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Review: Extreme Cinema

 Wloszczyna, S. (26 October, 2004). “Extreme Cinema Returns With a Vengeance,” USA Today


Hollywood producers are clueing in to what is at first a surprising need among viewers: the emotional release films with graphic violence and gratuitous sex can provide. Apparently fear and shock are comforting.

Horror films have made a comeback, to the tune of handsome profits. In 2003 the R-rated remake of The Texas Chainsaw Massacre pulled in $80 million at the box office. This year’s thriller, Saw, hopes to do the same or better with a plot involving a woman who must find a way to unlock a large metallic trap before her face explodes. The film’s director, James Wan, may speak for its viewers when he says: “I definitely love to be scared. It draws the primal side out of you.” Screenwriter Leigh Whannell goes even further: “Humans are still violent animals, and you need to get that out. The killer has done a lot of the work for you by exorcising your subconscious for a while.” Even Mel Gibson’s, The Passion of the Christ, is said to play on this need.

With the rise of Internet-based films and shows competing with box office sales, producers have also set their cameras on more explicit sex, pressing R-ratings to new erotic limits. And even the once dreaded NC-17 rating is now viable, freeing directors up for more ghoul, sex, and overall shock. Producer Brian Grazer (A Beautiful Mind, How the Grinch Stole Christmas) believes that art forms, “in order to have an impact, have to shock you or take you further. Movies are about images, and when they work, they disengage you from thinking and cause an extreme emotional experience.”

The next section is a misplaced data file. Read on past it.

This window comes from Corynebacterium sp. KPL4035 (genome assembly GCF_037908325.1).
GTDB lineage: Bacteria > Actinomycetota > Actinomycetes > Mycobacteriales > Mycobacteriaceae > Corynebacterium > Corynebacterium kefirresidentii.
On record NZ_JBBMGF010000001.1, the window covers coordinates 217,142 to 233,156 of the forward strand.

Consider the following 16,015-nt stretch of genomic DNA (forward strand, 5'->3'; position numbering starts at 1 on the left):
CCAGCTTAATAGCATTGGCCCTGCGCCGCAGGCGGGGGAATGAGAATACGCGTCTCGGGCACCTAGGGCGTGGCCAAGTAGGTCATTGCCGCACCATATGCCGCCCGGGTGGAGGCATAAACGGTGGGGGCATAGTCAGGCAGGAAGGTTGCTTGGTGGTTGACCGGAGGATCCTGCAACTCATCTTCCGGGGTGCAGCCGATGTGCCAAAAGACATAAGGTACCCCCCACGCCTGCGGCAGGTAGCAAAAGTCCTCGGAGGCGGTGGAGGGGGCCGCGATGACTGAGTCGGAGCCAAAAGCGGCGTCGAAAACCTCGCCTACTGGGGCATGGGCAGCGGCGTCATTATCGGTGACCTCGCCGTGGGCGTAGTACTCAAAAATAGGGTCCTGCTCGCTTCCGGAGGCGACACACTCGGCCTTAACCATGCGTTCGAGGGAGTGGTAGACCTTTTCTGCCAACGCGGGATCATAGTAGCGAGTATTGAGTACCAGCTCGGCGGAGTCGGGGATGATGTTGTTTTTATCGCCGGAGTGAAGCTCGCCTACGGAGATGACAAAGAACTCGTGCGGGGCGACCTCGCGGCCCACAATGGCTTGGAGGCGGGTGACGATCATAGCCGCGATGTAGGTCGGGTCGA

But some critics are less enthusiastic. Joanne Cantor, author of Teddy’s TV Troubles, agrees that sometimes the resolution offered by movies can be comforting, but points out that most research “shows that people feel even more frightened after a scary movie.”

Questions for Reflection and Discussion

1.      Do you find violent films appealing? If so, why?
2.      Do teenagers you know frequent such films?
3.      Are films such as these indeed useful in providing an emotional outlet?
4.      What kind of effects from such films have you observed in people you know?


The potential for narratives to bring about a purgation of the emotions is a phenomenon observed since even Aristotle. But Hollywood producers are now claiming this a defense of what might otherwise be called offensive material. When movies claim to be offering viewers what they want, and thereby doing them a service, one wonders if the producers doth protest too much.   

Christopher S. Yates
© 2018 CYS

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